From October 15, 1986, the station changed call letters to KKHT, and the hard rock-oriented format was replaced by a contemporary hit radio format known as Hit 96.5. By mid-1987, heavy competition from top 40 powerhouses KKBQ and KRBE prompted the station to morph to Adult Contemporary. The station rebranded as 96.5 KKHT
From 1989, the station changed call letters to KNRJ, modifying its format to feature a heavier variety of "high-energy" dance music. This format, branded Energy 96.5, was a competitive response to two other local stations, 93Q KKBQ and Power 104 KRBE, whose Top 40 formats reflected the increasing presence of dance club-oriented tracks (catering to a then-lucrative target audience drawn to the flourishing night club scenes along Richmond Ave., and inner Westheimer Road.). These competitors featured late-night, weekend live-to-air from local dance clubs (e.g., Club 6400, The Ocean Club), where in-house DJs drew heavily from libraries of imported and small-label, extended-length modern tracks (which otherwise were seldom, if ever, heard on most commercial stations); by early 1990, KNRJ had partnered with the Tower Theater's Decadance to host its own weekend, late-night live broadcast.
In early June 1990, during a morning talk show segment, the host personalities announced that Energy 96.5 would switch to an Alternative Rock format. The Alternative 96.5 re-brand was a transitional format, lasting roughly six weeks, and was promoted while a forthcoming format -- under a strategic decision by the station's owner, Nationwide Communications, Inc. -- was under preparation. A weekly play list, under an Alternative 96.5 makeshift letterhead, was distributed to local retail and media outlets, culminating on July 17, 1990.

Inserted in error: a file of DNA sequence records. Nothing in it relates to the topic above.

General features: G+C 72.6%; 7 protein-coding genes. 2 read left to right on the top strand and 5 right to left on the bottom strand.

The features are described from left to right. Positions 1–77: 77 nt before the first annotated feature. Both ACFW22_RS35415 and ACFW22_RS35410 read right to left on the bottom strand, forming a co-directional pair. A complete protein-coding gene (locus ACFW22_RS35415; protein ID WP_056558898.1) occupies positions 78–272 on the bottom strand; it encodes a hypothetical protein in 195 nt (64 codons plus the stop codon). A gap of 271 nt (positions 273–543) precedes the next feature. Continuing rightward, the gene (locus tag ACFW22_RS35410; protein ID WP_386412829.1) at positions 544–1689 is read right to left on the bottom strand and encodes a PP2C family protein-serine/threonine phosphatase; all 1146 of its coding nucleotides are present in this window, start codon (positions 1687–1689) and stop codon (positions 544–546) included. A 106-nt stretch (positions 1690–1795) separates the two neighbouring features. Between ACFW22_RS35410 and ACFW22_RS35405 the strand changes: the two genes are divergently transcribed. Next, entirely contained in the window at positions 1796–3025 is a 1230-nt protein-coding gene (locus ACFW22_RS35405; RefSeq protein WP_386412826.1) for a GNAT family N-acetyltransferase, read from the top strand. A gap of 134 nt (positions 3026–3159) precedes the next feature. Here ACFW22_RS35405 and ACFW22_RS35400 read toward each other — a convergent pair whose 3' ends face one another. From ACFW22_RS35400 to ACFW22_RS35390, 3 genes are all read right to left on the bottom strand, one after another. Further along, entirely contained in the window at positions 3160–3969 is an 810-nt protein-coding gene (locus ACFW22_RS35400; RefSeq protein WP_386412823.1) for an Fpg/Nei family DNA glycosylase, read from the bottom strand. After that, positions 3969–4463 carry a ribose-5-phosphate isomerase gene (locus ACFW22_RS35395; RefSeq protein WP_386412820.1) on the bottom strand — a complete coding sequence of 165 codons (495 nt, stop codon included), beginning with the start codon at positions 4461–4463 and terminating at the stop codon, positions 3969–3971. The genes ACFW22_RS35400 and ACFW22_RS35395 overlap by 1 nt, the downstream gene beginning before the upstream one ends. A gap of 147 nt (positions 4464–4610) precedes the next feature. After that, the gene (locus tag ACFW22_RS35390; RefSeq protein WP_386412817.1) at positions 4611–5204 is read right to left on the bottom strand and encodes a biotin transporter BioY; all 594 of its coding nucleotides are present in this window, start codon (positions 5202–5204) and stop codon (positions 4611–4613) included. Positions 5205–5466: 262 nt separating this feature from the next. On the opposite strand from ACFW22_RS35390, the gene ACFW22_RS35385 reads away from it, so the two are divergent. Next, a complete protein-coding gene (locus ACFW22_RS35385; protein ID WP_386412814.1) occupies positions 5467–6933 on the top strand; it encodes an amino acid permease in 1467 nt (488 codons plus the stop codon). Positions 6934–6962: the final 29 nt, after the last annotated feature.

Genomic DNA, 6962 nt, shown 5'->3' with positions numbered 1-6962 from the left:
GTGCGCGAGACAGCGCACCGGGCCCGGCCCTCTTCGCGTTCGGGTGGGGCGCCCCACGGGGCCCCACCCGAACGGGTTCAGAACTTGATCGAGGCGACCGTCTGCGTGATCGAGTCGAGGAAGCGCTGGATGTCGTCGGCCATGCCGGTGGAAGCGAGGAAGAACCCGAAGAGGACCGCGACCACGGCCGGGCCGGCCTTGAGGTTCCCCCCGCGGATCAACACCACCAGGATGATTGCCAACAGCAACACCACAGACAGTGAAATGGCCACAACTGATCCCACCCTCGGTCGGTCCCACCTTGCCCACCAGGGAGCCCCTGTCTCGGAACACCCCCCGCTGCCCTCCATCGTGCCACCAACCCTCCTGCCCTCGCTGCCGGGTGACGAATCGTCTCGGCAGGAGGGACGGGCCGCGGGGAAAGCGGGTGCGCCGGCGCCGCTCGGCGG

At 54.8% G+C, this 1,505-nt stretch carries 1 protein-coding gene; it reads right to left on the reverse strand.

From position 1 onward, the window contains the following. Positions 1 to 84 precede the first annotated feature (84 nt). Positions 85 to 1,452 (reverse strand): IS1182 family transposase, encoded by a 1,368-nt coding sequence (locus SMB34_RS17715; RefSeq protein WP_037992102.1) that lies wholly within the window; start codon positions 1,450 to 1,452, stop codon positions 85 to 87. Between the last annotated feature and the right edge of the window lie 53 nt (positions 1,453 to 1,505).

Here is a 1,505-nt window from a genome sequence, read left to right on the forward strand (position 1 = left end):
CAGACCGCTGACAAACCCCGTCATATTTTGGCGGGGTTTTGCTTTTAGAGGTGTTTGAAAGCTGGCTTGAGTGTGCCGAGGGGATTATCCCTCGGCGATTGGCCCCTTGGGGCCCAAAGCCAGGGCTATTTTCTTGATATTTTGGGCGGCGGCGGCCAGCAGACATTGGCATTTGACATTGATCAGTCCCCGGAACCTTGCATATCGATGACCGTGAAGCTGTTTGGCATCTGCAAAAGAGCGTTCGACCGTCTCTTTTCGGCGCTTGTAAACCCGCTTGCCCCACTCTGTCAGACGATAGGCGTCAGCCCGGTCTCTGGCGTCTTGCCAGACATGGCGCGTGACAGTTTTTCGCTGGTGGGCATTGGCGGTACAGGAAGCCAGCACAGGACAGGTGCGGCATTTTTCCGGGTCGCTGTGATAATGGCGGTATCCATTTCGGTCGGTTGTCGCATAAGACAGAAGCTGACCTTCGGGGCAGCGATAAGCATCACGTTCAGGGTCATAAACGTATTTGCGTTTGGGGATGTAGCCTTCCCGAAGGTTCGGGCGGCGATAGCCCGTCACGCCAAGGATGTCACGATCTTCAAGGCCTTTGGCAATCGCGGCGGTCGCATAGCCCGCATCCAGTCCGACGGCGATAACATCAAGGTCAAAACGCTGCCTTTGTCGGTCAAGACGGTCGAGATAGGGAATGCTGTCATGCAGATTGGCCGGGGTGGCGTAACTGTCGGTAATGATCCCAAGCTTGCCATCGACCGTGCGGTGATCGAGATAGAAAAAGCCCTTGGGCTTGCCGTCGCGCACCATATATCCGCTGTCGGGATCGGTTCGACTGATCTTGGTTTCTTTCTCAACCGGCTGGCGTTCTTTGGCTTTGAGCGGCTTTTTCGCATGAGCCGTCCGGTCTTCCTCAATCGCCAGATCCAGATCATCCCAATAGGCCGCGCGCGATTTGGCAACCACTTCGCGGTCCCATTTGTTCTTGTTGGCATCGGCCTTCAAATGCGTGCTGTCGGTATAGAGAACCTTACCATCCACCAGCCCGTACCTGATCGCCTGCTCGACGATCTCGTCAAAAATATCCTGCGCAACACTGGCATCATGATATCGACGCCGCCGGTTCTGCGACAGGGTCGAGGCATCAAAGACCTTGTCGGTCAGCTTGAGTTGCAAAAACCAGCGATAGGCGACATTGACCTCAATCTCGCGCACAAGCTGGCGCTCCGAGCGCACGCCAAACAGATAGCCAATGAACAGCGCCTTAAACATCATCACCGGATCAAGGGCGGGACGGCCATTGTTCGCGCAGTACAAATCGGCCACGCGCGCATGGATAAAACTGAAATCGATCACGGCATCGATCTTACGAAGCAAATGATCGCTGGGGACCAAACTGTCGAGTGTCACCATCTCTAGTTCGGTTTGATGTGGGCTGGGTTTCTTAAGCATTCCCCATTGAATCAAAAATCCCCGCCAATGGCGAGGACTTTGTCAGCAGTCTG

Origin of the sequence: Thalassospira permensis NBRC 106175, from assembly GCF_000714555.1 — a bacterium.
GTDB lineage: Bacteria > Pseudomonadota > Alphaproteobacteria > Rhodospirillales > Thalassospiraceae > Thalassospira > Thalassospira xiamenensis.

At 07:00 CDT, July 20, the countdown concluded, and a "roll call" by a fictitious "teacher" called out the names of program directors from other Houston radio stations. This "teacher" asked the class to start their tape recorders and take notes as this "lecture" was to begin. The show hosts premiered KHMX-FM's call letters with the "Mix 96.5" air check. Mix 96.5's first song, Steve Winwood's "Roll with It", was followed by Taylor Dayne's "I'll Be Your Shelter". Both tracks confirmed the sharp departure from preceding station formats.
KHMX was broadcast nationwide on XM Satellite Radio from 2001 to the end of 2003, as a radio superstation similar to television satellite superstations such as Superstation WGN. In 2004, all XM music channels went commercial free, and KHMX was replaced with a unique-to-XM Mix channel, retaining the same format. Since then, Clear Channel has regained the right to air commercials on their XM music channels. Mix now carries commercials, but is still exclusive to XM. It has also since changed formats to adult hits.
CBS RADIO to Swap Five Mid-Size Market Stations for Two Large Market Stations With Clear Channel Communications.
Dec 30, 2008; CBS RADIO announced it has signed a definitive agreement with Clear Channel Communications, Inc. to swap five mid-size market...